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The Perhapsatron was an early fusion power device based on the pinch concept in the 1950s. Conceived by James (Jim) Tuck while working at Los Alamos National Laboratory (LANL), he whimsically named the device on the chance that it might be able to create fusion reactions.[1]

The first example was built in the winter of 1952/53, and it quickly demonstrated a series of instabilities in the plasma that plagued the pinch concept. A series of modifications followed which attempted to correct these problems, leading to the ultimate "S-4" model. None of these proved fruitful.

Early fusion efforts

Scientists at Los Alamos National Laboratory had a long history of studying nuclear fusion, and by 1946 they had calculated that a steady-state plasma would have to be heated to 100 million degrees Celsius (180 million degrees Fahrenheit) to "ignite" and release net energy.[2] This was of vital interest in the nuclear bomb establishment, where the use of a small atomic bomb "trigger" was used to provide the required temperatures.

Capturing that energy on a smaller industrial scale would not be easy, since plasma at that temperature would melt any physical container. As plasma is electrically conductive it was obvious that it could be contained magnetically, but the proper arrangement of the fields was not obvious. Enrico Fermi pointed out that a simple toroid would cause the fuel to drift out of the "bottle".[3] Several arrangements were studied, notably the stellarator developed around 1950.
Dark metal tube crushed inward
The Lorenz force created by a lightning strike crushed this hollow lightning rod and led to the discovery of the pinch technique.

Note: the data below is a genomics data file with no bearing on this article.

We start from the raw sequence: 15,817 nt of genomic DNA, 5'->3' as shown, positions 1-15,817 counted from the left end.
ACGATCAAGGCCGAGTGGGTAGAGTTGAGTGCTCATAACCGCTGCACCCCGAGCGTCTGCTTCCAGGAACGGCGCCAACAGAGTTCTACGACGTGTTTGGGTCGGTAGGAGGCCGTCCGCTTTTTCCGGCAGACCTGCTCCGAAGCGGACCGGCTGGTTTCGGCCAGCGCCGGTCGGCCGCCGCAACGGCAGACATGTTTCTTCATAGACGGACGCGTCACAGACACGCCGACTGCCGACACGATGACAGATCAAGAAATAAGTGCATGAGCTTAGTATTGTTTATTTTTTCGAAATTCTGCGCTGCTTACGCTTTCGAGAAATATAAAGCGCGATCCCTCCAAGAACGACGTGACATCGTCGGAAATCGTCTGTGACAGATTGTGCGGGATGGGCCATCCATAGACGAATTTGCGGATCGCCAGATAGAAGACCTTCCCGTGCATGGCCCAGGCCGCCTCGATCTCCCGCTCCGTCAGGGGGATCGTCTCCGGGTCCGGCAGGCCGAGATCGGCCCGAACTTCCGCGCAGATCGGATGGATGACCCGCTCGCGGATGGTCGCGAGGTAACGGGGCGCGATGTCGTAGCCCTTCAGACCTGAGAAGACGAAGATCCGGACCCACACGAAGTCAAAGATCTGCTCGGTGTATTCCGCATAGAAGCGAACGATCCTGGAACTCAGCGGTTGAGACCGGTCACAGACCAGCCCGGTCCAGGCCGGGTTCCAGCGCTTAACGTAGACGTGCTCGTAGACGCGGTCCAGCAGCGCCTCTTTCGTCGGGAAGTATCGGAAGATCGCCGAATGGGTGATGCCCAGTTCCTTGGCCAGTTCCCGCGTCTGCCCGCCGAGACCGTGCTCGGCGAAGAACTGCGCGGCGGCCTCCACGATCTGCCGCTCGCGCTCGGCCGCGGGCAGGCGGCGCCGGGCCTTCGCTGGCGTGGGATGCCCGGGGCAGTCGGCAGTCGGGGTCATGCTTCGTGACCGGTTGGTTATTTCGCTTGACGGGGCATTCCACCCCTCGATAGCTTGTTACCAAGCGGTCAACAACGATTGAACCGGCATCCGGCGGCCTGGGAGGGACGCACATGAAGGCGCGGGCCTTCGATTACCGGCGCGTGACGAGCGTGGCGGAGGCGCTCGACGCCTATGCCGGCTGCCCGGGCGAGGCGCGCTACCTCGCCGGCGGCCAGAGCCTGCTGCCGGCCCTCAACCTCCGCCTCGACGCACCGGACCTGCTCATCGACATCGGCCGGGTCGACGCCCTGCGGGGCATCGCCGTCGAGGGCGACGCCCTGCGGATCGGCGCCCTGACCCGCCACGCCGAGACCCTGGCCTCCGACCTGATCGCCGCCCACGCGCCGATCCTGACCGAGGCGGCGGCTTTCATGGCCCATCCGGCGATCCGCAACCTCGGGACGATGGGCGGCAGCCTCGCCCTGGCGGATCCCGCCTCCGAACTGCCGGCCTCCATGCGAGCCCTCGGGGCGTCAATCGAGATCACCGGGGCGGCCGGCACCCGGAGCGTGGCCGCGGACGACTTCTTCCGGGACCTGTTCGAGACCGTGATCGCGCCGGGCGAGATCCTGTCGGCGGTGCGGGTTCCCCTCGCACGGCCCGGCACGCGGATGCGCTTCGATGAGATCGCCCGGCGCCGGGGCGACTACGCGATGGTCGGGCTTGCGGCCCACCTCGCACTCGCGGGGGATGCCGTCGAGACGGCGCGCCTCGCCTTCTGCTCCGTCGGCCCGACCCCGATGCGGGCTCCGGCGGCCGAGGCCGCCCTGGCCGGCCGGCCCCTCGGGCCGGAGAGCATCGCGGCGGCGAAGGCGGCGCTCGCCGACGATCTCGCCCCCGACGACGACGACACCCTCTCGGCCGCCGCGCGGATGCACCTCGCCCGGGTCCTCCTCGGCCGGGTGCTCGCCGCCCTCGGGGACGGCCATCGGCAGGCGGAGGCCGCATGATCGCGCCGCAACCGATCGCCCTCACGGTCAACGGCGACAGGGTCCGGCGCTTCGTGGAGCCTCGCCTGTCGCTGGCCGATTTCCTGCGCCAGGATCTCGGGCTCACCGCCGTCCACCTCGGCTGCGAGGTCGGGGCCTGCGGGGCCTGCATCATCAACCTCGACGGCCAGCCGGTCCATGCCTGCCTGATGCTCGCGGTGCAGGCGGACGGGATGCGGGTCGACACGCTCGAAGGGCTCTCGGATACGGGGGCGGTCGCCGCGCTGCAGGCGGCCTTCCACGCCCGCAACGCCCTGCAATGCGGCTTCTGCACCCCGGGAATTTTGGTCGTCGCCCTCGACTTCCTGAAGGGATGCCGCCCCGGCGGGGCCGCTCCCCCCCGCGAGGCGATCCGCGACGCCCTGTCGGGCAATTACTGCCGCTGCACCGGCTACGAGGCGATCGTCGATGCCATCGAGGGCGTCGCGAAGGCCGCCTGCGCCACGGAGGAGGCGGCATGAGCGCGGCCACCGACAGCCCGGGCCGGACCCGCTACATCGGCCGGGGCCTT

An alternate approach was the "pinch" concept, developed in the United Kingdom.[3] Unlike the magnetic bottle approaches, in a pinch device, the required magnetic field was created by the plasma itself. Since the plasma is electrically conductive, if one were to run a current through the plasma, it would create an induced magnetic field. This field, through the Lorentz force, will act to compress the conductor. In the case of a plasma, the force would collapse it into a thin filament, "pinching" it. Since the current had to be very large, pinch devices made no attempt to confine the plasmas for extended periods. They would attempt to reach fusion conditions quickly and then extract power from the resulting hot products.

The pinch technique was patented in 1946 by George Paget Thomson and Moses Blackman, who explored both linear and toroidal pinch machines. Jim Tuck was first introduced to these concepts in January 1947, in a meeting arranged at the Atomic Energy Research Establishment, Harwell.[4][5] Tuck studied the Thomson-Blackman work and concluded that they would not reach fusion condition, but would nevertheless be interesting as an experimental system. Working at the Clarendon Laboratory at Oxford University, he arranged funding for an experimental device and started assembling it. Before it was complete, he was lured to the US by a job offer at the University of Chicago (Illinois).[5]

Other teams in the UK continued their efforts. Thomson passed his concepts on to Stan Cousins and Alan Ware, who assembled a linear pinch device using old radar equipment, and started operations in 1947. Follow-on experiments used large banks of capacitors to store energy that was quickly dumped into the plasma through a solenoid wrapped around a short tube. These experiments demonstrated a number of dynamic instabilities that caused the plasma to break up and hit the walls of the tube long before it was compressed or heated enough to reach the required fusion conditions.[3]